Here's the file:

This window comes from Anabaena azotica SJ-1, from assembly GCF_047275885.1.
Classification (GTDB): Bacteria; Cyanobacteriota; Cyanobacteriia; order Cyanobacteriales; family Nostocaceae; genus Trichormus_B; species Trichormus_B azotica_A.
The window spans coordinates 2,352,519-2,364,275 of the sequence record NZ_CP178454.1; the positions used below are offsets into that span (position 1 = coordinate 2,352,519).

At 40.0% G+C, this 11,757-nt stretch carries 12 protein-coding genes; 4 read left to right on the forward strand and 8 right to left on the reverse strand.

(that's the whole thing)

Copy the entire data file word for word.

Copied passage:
This window comes from Anabaena azotica SJ-1, from assembly GCF_047275885.1.
Classification (GTDB): Bacteria; Cyanobacteriota; Cyanobacteriia; order Cyanobacteriales; family Nostocaceae; genus Trichormus_B; species Trichormus_B azotica_A.
The window spans coordinates 2,352,519-2,364,275 of the sequence record NZ_CP178454.1; the positions used below are offsets into that span (position 1 = coordinate 2,352,519).

At 40.0% G+C, this 11,757-nt stretch carries 12 protein-coding genes; 4 read left to right on the forward strand and 8 right to left on the reverse strand.